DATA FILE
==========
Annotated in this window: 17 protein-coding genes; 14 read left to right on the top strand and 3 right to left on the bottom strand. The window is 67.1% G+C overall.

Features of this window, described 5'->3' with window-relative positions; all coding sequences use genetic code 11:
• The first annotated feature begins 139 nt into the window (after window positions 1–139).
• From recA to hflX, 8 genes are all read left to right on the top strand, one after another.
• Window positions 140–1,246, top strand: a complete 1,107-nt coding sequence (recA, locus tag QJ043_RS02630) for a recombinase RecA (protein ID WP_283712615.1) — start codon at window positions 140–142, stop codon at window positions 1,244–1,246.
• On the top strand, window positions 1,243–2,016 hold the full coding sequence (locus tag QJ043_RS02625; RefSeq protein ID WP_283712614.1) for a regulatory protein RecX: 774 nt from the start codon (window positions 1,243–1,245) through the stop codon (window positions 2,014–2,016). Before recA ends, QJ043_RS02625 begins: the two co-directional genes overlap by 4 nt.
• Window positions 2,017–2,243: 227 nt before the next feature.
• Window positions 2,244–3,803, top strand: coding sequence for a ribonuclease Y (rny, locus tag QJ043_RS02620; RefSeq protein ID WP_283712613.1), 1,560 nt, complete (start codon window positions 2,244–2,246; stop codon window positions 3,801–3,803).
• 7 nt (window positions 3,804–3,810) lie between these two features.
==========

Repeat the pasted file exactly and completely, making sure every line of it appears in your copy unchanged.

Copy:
Annotated in this window: 17 protein-coding genes; 14 read left to right on the top strand and 3 right to left on the bottom strand. The window is 67.1% G+C overall.

Features of this window, described 5'->3' with window-relative positions; all coding sequences use genetic code 11:
• The first annotated feature begins 139 nt into the window (after window positions 1–139).
• From recA to hflX, 8 genes are all read left to right on the top strand, one after another.
• Window positions 140–1,246, top strand: a complete 1,107-nt coding sequence (recA, locus tag QJ043_RS02630) for a recombinase RecA (protein ID WP_283712615.1) — start codon at window positions 140–142, stop codon at window positions 1,244–1,246.
• On the top strand, window positions 1,243–2,016 hold the full coding sequence (locus tag QJ043_RS02625; RefSeq protein ID WP_283712614.1) for a regulatory protein RecX: 774 nt from the start codon (window positions 1,243–1,245) through the stop codon (window positions 2,014–2,016). Before recA ends, QJ043_RS02625 begins: the two co-directional genes overlap by 4 nt.
• Window positions 2,017–2,243: 227 nt before the next feature.
• Window positions 2,244–3,803, top strand: coding sequence for a ribonuclease Y (rny, locus tag QJ043_RS02620; RefSeq protein ID WP_283712613.1), 1,560 nt, complete (start codon window positions 2,244–2,246; stop codon window positions 3,801–3,803).
• 7 nt (window positions 3,804–3,810) lie between these two features.